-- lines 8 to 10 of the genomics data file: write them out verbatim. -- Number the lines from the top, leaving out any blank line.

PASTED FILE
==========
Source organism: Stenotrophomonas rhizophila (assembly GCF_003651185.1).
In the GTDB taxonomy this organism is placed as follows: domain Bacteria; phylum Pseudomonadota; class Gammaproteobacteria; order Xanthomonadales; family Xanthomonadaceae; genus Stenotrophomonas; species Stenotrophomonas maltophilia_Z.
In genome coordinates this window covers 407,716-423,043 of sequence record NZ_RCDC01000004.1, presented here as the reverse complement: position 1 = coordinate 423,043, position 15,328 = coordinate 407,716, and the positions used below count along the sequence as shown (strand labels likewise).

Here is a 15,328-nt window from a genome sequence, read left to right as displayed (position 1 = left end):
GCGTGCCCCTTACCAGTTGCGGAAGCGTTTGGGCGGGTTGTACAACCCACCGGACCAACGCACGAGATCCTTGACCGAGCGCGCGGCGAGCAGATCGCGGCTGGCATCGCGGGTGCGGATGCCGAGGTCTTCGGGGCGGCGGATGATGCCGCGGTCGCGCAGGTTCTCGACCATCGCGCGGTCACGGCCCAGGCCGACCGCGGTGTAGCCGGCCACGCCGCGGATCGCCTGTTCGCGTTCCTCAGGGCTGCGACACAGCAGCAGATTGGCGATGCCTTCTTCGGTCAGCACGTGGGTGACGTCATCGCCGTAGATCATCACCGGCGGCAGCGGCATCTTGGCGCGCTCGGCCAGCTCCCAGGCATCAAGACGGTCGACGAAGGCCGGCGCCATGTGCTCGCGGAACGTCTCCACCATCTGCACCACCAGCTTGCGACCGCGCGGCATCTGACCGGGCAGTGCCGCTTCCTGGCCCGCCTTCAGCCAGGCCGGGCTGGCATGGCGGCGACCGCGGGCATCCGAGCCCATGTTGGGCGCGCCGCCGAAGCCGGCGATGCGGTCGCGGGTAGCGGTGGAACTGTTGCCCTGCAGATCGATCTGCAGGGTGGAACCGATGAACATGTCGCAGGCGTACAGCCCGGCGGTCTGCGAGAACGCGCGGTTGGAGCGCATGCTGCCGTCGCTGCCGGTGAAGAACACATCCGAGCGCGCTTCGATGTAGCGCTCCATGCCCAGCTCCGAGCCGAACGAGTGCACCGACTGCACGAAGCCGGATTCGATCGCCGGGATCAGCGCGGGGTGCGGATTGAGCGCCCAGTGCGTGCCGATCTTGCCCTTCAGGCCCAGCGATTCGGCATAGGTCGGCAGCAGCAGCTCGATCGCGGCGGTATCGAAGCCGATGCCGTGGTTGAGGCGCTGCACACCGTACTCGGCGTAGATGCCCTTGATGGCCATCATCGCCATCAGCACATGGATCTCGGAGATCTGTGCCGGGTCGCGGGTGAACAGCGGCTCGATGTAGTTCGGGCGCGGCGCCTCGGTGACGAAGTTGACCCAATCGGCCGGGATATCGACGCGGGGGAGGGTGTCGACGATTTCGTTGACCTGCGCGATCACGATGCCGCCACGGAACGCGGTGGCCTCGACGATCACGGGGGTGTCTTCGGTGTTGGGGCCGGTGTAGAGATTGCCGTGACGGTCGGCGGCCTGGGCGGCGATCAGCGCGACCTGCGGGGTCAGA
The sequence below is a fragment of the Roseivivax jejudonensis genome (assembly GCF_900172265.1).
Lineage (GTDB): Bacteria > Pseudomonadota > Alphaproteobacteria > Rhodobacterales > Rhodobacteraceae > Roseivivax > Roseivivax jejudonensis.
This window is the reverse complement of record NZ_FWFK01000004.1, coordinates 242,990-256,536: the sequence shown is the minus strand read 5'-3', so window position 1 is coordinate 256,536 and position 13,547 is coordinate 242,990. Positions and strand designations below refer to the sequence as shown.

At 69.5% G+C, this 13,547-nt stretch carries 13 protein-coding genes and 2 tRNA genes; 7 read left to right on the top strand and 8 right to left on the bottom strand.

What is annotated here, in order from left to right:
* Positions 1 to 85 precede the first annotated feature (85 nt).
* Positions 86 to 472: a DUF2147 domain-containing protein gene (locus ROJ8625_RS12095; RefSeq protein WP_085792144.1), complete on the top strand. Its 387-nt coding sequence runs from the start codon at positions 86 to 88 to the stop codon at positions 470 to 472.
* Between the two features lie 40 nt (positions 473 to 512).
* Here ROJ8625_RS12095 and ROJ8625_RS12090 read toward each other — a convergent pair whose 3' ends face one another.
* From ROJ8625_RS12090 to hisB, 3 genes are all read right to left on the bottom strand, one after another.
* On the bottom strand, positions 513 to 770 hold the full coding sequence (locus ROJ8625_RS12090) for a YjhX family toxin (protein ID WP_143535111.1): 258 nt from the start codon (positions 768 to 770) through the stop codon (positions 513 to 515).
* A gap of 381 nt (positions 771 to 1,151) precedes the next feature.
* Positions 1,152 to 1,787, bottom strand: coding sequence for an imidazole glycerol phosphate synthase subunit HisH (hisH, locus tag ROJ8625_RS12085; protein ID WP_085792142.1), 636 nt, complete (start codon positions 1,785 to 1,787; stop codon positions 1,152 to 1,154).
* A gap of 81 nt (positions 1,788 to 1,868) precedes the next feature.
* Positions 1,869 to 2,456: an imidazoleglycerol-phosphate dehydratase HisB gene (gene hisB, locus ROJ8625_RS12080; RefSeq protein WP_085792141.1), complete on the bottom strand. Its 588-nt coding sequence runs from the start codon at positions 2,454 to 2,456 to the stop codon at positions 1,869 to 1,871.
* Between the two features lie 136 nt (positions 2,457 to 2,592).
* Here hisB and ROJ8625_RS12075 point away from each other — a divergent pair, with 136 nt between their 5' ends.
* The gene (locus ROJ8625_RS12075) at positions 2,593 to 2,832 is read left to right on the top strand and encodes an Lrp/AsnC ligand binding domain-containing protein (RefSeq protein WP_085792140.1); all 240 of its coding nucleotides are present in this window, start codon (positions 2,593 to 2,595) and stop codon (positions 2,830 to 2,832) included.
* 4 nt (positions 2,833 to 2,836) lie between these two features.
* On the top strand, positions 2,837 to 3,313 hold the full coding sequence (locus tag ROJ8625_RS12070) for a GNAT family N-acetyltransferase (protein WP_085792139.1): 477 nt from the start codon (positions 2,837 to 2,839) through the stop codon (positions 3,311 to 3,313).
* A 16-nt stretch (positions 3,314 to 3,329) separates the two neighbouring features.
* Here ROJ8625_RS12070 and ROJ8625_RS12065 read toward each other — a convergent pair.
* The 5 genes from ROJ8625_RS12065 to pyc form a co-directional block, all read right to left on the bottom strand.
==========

This window is the reverse complement of record NZ_FWFK01000004.1, coordinates 242,990-256,536: the sequence shown is the minus strand read 5'-3', so window position 1 is coordinate 256,536 and position 13,547 is coordinate 242,990. Positions and strand designations below refer to the sequence as shown.

At 69.5% G+C, this 13,547-nt stretch carries 13 protein-coding genes and 2 tRNA genes; 7 read left to right on the top strand and 8 right to left on the bottom strand.

What is annotated here, in order from left to right: